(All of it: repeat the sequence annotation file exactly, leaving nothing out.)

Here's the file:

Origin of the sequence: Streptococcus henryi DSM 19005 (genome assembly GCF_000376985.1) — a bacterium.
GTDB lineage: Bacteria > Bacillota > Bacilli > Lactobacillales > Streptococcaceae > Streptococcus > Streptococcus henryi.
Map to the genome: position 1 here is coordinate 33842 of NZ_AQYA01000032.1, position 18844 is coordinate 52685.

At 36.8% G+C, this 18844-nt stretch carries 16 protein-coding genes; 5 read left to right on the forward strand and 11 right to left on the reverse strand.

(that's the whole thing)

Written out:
Origin of the sequence: Streptococcus henryi DSM 19005 (genome assembly GCF_000376985.1) — a bacterium.
GTDB lineage: Bacteria > Bacillota > Bacilli > Lactobacillales > Streptococcaceae > Streptococcus > Streptococcus henryi.
Map to the genome: position 1 here is coordinate 33842 of NZ_AQYA01000032.1, position 18844 is coordinate 52685.

At 36.8% G+C, this 18844-nt stretch carries 16 protein-coding genes; 5 read left to right on the forward strand and 11 right to left on the reverse strand.